Sunday, December 9, 2007

WHERE THE WILD THINGS ARE

Looking East Towards LA with Snow-covered San Gabriel Mtns. in Background


I did manage to get outside today and went about four minutes away from my house to the Kenneth Hahn State Recreation Area. This little gem is so close--yet miles away in terms of allowing one to get a nice dose of Nature right in the middle of sprawling Los Angeles. This was my first trip here and I was pleasantly surprised to see how large the park is. Although primarily geared towards family recreation, including the obligatory play areas and fishing pond, they have nonetheless created an environment that is Nature-friendly. The old adage, "If you build it, they will come" is very true of places like this; the critters show up, too, and make their homes here.

I started out near the large 'lake' near the parking lot and I'm glad I did, for I was treated to a spectacular show put on by a juvenile Osprey! It is my profound regret that I did not take my good Nikon 35 mm camera with the 300 mm lens, because I could have had some amazing photos. Alas, the memory of this must remain trapped in my memory where I cannot share it with you.

But I shall describe what I saw and hope the words will enable me to share this spectacular event. I heard the bird before I saw it, it's sharp cry telling me that a bird of prey was close by. Then I saw it circling over the lake. Around and around it went, circling high, then swooping in lower. At first I thought it was another type of hawk and that it was about to grab one of the coots swimming in the lake. I grabbed my binoculars, glassed it, and made the positive ID. This was a BIG beautiful bird, too.

I watched it for a long time, about 45-minutes, as it alternately hunted and stopped to perch in a eucalyptus tree very close to me. I had a sort of reverse-bird's eye view looking up at him. He repeated the flying and resting behavior until about an hour into the watch he did a slow swoop over the lake near some cattails, went into a stoop and dove right into the water! He came back up immediately grasping a good-sized trout (at least 12") in its talons and flew off. He made the circuit of all the trees surrounding the lake until choosing a stout eucalyptus branch to plop his lunch down on. He sat there with it, just standing on it, until the fish expired, which I think the bird did to avoid losing it when it eventually flew off with it. It was quite a show and one that I will long remember.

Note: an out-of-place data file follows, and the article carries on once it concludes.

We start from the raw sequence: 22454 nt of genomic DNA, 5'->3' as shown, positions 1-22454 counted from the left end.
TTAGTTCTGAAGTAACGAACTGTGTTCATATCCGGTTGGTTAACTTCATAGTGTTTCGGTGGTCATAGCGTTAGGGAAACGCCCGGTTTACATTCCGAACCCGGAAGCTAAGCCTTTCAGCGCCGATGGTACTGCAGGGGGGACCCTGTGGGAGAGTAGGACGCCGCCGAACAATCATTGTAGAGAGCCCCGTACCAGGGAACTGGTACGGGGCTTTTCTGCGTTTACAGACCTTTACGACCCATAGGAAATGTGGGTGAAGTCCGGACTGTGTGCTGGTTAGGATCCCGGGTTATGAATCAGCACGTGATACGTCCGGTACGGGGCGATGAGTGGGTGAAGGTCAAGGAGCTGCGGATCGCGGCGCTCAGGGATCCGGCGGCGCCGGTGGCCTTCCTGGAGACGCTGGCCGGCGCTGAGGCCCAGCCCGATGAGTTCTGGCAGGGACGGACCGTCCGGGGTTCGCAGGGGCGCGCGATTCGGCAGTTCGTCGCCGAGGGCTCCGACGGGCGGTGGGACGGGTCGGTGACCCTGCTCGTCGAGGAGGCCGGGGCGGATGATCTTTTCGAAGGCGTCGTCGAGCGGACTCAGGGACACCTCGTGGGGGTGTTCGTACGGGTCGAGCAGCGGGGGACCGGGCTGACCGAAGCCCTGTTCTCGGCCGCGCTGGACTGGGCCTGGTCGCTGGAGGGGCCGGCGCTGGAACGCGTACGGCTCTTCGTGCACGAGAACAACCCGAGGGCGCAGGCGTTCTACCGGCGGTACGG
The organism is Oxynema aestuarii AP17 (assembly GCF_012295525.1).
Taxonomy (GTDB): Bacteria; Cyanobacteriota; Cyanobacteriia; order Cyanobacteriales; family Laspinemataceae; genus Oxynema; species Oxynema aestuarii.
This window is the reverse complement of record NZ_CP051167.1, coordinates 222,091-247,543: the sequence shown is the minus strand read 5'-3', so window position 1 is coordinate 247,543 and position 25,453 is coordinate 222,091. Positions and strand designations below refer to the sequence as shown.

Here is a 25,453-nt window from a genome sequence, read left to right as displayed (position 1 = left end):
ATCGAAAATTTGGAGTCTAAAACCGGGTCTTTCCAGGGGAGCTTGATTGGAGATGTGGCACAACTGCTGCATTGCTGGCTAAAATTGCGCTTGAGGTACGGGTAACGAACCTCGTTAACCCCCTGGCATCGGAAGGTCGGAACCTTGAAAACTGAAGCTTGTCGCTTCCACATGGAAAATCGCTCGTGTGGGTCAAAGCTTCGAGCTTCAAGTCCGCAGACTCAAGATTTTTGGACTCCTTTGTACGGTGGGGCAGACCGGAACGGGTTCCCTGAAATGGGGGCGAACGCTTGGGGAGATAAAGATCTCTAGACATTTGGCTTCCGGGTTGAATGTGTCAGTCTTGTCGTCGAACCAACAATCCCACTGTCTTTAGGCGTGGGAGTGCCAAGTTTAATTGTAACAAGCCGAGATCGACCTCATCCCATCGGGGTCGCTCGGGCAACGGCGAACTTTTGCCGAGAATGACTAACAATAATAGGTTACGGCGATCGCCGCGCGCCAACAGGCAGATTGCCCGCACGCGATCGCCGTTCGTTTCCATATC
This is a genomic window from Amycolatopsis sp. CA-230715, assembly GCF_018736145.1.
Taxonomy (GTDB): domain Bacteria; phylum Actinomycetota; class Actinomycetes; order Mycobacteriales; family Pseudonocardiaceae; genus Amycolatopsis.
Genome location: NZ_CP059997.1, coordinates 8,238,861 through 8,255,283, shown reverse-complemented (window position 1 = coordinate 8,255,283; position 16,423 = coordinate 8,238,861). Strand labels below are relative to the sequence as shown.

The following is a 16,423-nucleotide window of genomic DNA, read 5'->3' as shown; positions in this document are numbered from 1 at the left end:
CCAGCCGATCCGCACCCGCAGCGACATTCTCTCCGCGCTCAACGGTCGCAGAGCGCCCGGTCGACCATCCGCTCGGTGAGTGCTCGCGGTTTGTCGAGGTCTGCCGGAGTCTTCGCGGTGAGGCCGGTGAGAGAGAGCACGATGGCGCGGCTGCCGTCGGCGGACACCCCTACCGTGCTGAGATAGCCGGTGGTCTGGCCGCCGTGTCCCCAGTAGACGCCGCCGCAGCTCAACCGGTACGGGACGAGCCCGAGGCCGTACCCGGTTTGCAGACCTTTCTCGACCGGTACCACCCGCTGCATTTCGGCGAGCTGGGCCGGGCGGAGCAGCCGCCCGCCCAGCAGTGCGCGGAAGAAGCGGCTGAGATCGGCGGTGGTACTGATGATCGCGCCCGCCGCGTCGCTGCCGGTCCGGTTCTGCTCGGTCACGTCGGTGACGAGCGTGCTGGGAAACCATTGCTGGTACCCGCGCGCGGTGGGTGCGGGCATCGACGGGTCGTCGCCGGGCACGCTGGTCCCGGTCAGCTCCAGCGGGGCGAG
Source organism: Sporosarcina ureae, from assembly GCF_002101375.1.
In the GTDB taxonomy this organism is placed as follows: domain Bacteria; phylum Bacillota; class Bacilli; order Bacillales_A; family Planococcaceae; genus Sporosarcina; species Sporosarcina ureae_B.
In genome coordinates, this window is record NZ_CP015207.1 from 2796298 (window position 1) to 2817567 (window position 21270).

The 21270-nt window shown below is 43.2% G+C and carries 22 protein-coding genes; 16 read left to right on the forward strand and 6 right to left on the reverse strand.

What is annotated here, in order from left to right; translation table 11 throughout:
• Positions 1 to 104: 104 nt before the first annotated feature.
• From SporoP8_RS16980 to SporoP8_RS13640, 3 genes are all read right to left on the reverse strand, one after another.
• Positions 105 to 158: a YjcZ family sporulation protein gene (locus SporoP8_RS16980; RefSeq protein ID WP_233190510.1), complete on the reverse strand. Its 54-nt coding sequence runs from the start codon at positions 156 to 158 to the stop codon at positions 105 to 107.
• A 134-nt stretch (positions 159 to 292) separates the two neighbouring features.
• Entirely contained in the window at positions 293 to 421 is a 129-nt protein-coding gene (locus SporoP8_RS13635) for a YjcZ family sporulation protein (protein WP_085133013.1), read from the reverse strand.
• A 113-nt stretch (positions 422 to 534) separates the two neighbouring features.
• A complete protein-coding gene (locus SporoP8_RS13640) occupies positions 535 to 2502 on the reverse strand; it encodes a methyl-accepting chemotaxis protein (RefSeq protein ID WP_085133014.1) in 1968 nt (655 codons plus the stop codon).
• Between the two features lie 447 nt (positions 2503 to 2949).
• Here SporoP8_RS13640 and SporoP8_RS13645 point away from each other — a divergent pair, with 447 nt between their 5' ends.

Other birds seen:

  • Cattle egret
  • Cormorants
  • American Coots
  • Mallards & Geese
  • Immature Black-crowned Night Heron
  • American Widgeon
  • Yellow-rumped warblers
  • Rock Pigeons
  • Crows
There were also a number of medium-sized Red-ear Slider Turtles sunning themselves on rocks and stumps along the lake.

Nice [Artificial] Stream Environment

Running water soothes the soul and calms the spirit. Sitting next to this burbling little stream lulled me into a pleasant torpor; like I'd taken a tranquilizer...

[Man-made Waterfall] - But Close Enough to the Real Thing

At the head of the stream is this man-made waterfall. It is using reclaimed water, which I deduced from the characteristic smell of it (hard to describe, but let's just say it's 'unnatural' yet not unpleasant).

Algae Design on River Rock

Nature's little artistic touches are everywhere, even in the most seemingly unlikely places. This algae creates an interesting abstract design.

Flow

Water moves. Water flows. It is life.

Spent Sycamore Leaf

One of the many fallen leaves scattered on the ground, reminding me that the hardwood varieties of trees are preparing for winter.

Leaf Pile

Leaves collect in all the nooks and crannies now. Their brown husks crunch under foot and scatter along the ground in the wind.

American Coot

This little guy came over to me and I wondered why when all the others seemed so skittish. Then I noticed that the poor little feller had a wad of fishing line wrapped around its leg. The leg was rubbed raw and the bird was limping. I felt like it was asking me to take it off and I sure wish I could have. This is a vivid reminder of the damage that callous and inconsiderate people take on wildlife. It kind of put a damper on the day for me.

American Widgeon - Male & Female

In the center of this photo you can see a pair of American Widgeon. They are wintering here from their normal range, which is the far north of Alaska and Canada. These were the only ones; I wonder where the rest of their flock was?
As can be seen by this outing, there is abundant wild life sometimes with minutes of home. So the next time you are feeling worn out, stressed, tired, upset, despondent, or depressed--please drag yourself to a nearby park or the beach and get outside for a gentle dose of Nature's healing energy!

[Composed to the haunting music of Lisa Gerrard, from her "DUALITY" CD. Highly Recommended.]

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